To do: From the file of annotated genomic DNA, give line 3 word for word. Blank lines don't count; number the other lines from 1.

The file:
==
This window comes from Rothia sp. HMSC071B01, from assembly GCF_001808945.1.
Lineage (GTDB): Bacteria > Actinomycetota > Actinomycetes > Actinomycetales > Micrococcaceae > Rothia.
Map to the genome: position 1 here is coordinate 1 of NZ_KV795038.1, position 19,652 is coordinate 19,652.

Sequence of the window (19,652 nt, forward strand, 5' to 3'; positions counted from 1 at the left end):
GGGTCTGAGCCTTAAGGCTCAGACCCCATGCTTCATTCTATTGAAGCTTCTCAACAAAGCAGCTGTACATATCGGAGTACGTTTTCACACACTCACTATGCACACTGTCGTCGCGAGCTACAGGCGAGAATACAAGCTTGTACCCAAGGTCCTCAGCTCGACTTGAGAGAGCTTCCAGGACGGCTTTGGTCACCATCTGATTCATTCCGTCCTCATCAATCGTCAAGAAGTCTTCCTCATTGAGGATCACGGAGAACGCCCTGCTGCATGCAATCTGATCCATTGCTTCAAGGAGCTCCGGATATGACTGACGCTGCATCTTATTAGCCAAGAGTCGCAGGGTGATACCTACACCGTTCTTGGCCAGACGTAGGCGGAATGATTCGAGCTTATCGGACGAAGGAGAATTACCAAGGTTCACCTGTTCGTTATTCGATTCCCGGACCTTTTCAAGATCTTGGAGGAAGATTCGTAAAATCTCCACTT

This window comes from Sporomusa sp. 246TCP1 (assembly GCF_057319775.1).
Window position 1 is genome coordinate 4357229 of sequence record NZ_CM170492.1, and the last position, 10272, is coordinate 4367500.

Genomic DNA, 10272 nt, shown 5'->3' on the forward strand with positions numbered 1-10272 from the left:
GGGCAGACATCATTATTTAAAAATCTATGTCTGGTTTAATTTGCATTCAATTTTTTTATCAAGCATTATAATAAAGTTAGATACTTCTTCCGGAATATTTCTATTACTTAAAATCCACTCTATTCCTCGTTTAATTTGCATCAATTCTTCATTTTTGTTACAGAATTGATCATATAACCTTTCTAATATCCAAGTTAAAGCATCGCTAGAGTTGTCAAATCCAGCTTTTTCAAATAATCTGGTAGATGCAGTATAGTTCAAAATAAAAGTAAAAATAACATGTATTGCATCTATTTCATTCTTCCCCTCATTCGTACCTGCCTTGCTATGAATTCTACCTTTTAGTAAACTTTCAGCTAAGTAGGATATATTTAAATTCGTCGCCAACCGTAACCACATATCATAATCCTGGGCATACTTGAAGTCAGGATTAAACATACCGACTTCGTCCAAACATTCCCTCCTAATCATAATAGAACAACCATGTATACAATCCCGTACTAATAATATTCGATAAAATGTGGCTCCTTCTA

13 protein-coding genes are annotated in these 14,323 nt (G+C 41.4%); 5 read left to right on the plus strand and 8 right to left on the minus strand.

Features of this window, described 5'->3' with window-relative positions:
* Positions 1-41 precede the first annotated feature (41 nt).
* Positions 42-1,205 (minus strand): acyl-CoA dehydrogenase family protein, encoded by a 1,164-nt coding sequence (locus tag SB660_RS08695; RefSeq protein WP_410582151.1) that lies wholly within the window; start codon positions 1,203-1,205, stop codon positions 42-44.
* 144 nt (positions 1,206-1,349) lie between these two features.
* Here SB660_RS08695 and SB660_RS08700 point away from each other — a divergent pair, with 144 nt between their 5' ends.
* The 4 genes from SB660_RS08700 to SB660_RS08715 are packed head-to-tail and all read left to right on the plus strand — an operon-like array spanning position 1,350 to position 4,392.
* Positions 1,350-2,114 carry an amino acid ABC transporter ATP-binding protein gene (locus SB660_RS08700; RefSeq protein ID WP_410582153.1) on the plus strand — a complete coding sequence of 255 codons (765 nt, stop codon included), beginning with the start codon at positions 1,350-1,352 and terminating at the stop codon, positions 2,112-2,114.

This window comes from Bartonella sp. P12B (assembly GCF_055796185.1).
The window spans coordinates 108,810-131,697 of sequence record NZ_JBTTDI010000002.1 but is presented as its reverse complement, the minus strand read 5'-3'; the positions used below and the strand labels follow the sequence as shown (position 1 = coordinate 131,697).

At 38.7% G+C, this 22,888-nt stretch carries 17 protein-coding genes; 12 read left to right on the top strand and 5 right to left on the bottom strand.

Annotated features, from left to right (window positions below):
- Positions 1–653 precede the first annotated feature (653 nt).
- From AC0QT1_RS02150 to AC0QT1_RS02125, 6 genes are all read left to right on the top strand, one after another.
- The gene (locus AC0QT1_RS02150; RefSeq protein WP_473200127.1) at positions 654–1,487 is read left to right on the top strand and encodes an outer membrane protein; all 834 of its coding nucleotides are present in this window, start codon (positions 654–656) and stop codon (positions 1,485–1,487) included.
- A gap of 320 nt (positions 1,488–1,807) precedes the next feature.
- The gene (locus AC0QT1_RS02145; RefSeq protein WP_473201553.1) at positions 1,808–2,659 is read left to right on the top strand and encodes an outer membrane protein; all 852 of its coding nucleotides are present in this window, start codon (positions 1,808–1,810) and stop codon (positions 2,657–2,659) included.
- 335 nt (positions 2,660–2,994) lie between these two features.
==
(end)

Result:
Map to the genome: position 1 here is coordinate 1 of NZ_KV795038.1, position 19,652 is coordinate 19,652.